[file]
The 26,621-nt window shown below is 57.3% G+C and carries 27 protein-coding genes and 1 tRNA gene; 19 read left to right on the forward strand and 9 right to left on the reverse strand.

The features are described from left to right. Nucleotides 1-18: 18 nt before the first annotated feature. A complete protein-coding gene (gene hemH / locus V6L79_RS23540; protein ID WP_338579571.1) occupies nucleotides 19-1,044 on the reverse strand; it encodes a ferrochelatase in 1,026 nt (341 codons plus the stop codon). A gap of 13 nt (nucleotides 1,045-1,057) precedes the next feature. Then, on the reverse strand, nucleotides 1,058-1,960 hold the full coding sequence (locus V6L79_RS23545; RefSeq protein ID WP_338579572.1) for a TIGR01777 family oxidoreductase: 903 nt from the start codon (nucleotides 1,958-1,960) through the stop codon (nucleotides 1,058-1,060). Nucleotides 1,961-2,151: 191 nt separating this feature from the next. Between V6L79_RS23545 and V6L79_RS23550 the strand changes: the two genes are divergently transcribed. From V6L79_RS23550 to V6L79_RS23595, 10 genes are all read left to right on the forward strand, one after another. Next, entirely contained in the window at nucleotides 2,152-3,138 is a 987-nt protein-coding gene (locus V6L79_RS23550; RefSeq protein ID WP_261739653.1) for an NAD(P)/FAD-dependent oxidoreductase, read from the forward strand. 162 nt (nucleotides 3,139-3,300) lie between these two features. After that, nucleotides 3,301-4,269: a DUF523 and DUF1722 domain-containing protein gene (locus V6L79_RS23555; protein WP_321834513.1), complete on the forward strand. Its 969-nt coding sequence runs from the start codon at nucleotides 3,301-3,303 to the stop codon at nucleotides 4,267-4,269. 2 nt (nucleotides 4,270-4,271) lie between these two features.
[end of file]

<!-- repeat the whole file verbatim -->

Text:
The 26,621-nt window shown below is 57.3% G+C and carries 27 protein-coding genes and 1 tRNA gene; 19 read left to right on the forward strand and 9 right to left on the reverse strand.

The features are described from left to right. Nucleotides 1-18: 18 nt before the first annotated feature. A complete protein-coding gene (gene hemH / locus V6L79_RS23540; protein ID WP_338579571.1) occupies nucleotides 19-1,044 on the reverse strand; it encodes a ferrochelatase in 1,026 nt (341 codons plus the stop codon). A gap of 13 nt (nucleotides 1,045-1,057) precedes the next feature. Then, on the reverse strand, nucleotides 1,058-1,960 hold the full coding sequence (locus V6L79_RS23545; RefSeq protein ID WP_338579572.1) for a TIGR01777 family oxidoreductase: 903 nt from the start codon (nucleotides 1,958-1,960) through the stop codon (nucleotides 1,058-1,060). Nucleotides 1,961-2,151: 191 nt separating this feature from the next. Between V6L79_RS23545 and V6L79_RS23550 the strand changes: the two genes are divergently transcribed. From V6L79_RS23550 to V6L79_RS23595, 10 genes are all read left to right on the forward strand, one after another. Next, entirely contained in the window at nucleotides 2,152-3,138 is a 987-nt protein-coding gene (locus V6L79_RS23550; RefSeq protein ID WP_261739653.1) for an NAD(P)/FAD-dependent oxidoreductase, read from the forward strand. 162 nt (nucleotides 3,139-3,300) lie between these two features. After that, nucleotides 3,301-4,269: a DUF523 and DUF1722 domain-containing protein gene (locus V6L79_RS23555; protein WP_321834513.1), complete on the forward strand. Its 969-nt coding sequence runs from the start codon at nucleotides 3,301-3,303 to the stop codon at nucleotides 4,267-4,269. 2 nt (nucleotides 4,270-4,271) lie between these two features.